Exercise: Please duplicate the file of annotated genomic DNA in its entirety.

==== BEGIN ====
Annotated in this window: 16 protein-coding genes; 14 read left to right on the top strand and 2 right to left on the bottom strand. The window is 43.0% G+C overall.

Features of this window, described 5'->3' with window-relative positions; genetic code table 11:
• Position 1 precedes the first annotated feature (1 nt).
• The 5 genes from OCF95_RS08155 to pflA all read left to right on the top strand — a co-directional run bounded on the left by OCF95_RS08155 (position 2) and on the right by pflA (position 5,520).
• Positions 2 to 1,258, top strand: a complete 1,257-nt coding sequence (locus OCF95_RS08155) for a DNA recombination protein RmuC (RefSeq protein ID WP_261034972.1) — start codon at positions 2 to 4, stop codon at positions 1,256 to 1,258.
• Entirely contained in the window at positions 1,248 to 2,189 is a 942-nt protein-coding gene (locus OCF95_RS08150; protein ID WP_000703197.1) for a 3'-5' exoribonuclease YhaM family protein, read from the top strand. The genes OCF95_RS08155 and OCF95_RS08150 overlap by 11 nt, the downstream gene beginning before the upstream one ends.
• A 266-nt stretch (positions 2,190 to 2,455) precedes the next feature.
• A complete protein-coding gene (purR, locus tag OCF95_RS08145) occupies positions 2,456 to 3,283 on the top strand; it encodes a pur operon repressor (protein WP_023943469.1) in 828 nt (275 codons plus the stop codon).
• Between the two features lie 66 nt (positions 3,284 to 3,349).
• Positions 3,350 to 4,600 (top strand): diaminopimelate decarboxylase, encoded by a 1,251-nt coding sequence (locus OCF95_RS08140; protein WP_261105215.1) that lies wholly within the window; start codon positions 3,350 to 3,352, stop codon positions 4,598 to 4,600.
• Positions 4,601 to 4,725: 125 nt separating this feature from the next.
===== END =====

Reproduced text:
Annotated in this window: 16 protein-coding genes; 14 read left to right on the top strand and 2 right to left on the bottom strand. The window is 43.0% G+C overall.

Features of this window, described 5'->3' with window-relative positions; genetic code table 11:
• Position 1 precedes the first annotated feature (1 nt).
• The 5 genes from OCF95_RS08155 to pflA all read left to right on the top strand — a co-directional run bounded on the left by OCF95_RS08155 (position 2) and on the right by pflA (position 5,520).
• Positions 2 to 1,258, top strand: a complete 1,257-nt coding sequence (locus OCF95_RS08155) for a DNA recombination protein RmuC (RefSeq protein ID WP_261034972.1) — start codon at positions 2 to 4, stop codon at positions 1,256 to 1,258.
• Entirely contained in the window at positions 1,248 to 2,189 is a 942-nt protein-coding gene (locus OCF95_RS08150; protein ID WP_000703197.1) for a 3'-5' exoribonuclease YhaM family protein, read from the top strand. The genes OCF95_RS08155 and OCF95_RS08150 overlap by 11 nt, the downstream gene beginning before the upstream one ends.
• A 266-nt stretch (positions 2,190 to 2,455) precedes the next feature.
• A complete protein-coding gene (purR, locus tag OCF95_RS08145) occupies positions 2,456 to 3,283 on the top strand; it encodes a pur operon repressor (protein WP_023943469.1) in 828 nt (275 codons plus the stop codon).
• Between the two features lie 66 nt (positions 3,284 to 3,349).
• Positions 3,350 to 4,600 (top strand): diaminopimelate decarboxylase, encoded by a 1,251-nt coding sequence (locus OCF95_RS08140; protein WP_261105215.1) that lies wholly within the window; start codon positions 3,350 to 3,352, stop codon positions 4,598 to 4,600.
• Positions 4,601 to 4,725: 125 nt separating this feature from the next.